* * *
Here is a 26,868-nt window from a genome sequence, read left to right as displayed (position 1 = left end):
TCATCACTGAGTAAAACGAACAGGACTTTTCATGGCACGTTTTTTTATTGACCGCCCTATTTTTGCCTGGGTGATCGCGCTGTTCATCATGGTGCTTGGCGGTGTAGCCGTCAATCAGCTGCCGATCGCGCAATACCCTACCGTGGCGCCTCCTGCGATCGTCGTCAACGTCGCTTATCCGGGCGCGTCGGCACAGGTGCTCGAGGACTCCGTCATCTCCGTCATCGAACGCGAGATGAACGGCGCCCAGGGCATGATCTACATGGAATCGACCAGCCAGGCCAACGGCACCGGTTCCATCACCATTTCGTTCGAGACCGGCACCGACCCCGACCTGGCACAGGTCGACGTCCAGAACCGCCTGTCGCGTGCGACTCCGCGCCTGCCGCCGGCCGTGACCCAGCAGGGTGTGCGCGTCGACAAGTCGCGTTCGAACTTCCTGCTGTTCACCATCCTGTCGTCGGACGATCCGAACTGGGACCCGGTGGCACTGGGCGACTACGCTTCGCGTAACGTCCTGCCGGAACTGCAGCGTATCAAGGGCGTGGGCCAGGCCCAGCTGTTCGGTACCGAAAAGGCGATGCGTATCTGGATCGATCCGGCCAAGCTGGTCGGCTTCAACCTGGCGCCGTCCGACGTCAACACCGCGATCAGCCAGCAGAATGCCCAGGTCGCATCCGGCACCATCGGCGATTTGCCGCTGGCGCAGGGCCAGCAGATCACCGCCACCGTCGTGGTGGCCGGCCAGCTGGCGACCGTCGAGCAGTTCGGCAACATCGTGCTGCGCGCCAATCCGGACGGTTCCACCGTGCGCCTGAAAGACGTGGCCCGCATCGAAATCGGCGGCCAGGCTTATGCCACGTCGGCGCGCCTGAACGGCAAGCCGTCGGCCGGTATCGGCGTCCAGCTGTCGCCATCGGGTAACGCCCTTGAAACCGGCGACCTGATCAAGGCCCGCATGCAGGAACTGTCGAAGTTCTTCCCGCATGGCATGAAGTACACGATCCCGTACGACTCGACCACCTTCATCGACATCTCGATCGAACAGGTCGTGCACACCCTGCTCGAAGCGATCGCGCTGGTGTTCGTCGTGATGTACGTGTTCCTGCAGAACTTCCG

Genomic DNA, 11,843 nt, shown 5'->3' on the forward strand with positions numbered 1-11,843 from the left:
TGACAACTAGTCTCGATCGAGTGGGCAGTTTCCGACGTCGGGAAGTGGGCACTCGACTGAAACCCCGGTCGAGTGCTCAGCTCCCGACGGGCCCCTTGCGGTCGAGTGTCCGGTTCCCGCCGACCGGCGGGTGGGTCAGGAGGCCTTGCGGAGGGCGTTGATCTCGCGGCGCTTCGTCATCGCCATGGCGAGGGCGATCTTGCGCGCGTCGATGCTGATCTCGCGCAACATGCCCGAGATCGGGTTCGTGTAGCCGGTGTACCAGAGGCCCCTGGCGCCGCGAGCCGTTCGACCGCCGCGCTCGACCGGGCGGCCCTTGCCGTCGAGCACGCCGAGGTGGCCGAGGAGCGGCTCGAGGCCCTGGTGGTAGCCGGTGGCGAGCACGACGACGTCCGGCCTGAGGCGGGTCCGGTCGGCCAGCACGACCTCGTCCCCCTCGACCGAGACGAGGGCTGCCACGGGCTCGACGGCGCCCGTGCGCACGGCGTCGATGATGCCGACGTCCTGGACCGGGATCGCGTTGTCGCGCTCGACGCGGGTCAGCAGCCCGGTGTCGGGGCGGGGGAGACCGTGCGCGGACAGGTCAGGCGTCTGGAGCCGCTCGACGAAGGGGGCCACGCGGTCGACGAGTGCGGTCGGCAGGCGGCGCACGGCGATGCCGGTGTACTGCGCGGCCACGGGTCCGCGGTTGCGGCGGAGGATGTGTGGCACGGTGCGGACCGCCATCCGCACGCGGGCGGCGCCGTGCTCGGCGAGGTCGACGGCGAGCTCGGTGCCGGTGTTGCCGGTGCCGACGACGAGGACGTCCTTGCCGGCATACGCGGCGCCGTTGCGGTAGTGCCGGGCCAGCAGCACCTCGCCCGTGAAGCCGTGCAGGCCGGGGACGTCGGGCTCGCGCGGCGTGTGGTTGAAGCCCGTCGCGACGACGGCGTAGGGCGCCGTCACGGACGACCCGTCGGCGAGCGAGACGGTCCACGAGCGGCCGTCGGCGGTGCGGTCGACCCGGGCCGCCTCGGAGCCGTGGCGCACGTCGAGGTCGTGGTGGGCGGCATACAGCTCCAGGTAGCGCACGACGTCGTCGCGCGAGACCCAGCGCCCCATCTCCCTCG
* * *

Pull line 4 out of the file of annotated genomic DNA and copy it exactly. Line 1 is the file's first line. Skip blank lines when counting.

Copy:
TGACAACTAGTCTCGATCGAGTGGGCAGTTTCCGACGTCGGGAAGTGGGCACTCGACTGAAACCCCGGTCGAGTGCTCAGCTCCCGACGGGCCCCTTGCGGTCGAGTGTCCGGTTCCCGCCGACCGGCGGGTGGGTCAGGAGGCCTTGCGGAGGGCGTTGATCTCGCGGCGCTTCGTCATCGCCATGGCGAGGGCGATCTTGCGCGCGTCGATGCTGATCTCGCGCAACATGCCCGAGATCGGGTTCGTGTAGCCGGTGTACCAGAGGCCCCTGGCGCCGCGAGCCGTTCGACCGCCGCGCTCGACCGGGCGGCCCTTGCCGTCGAGCACGCCGAGGTGGCCGAGGAGCGGCTCGAGGCCCTGGTGGTAGCCGGTGGCGAGCACGACGACGTCCGGCCTGAGGCGGGTCCGGTCGGCCAGCACGACCTCGTCCCCCTCGACCGAGACGAGGGCTGCCACGGGCTCGACGGCGCCCGTGCGCACGGCGTCGATGATGCCGACGTCCTGGACCGGGATCGCGTTGTCGCGCTCGACGCGGGTCAGCAGCCCGGTGTCGGGGCGGGGGAGACCGTGCGCGGACAGGTCAGGCGTCTGGAGCCGCTCGACGAAGGGGGCCACGCGGTCGACGAGTGCGGTCGGCAGGCGGCGCACGGCGATGCCGGTGTACTGCGCGGCCACGGGTCCGCGGTTGCGGCGGAGGATGTGTGGCACGGTGCGGACCGCCATCCGCACGCGGGCGGCGCCGTGCTCGGCGAGGTCGACGGCGAGCTCGGTGCCGGTGTTGCCGGTGCCGACGACGAGGACGTCCTTGCCGGCATACGCGGCGCCGTTGCGGTAGTGCCGGGCCAGCAGCACCTCGCCCGTGAAGCCGTGCAGGCCGGGGACGTCGGGCTCGCGCGGCGTGTGGTTGAAGCCCGTCGCGACGACGGCGTAGGGCGCCGTCACGGACGACCCGTCGGCGAGCGAGACGGTCCACGAGCGGCCGTCGGCGGTGCGGTCGACCCGGGCCGCCTCGGAGCCGTGGCGCACGTCGAGGTCGTGGTGGGCGGCATACAGCTCCAGGTAGCGCACGACGTCGTCGCGCGAGACCCAGCGCCCCATCTCCCTCG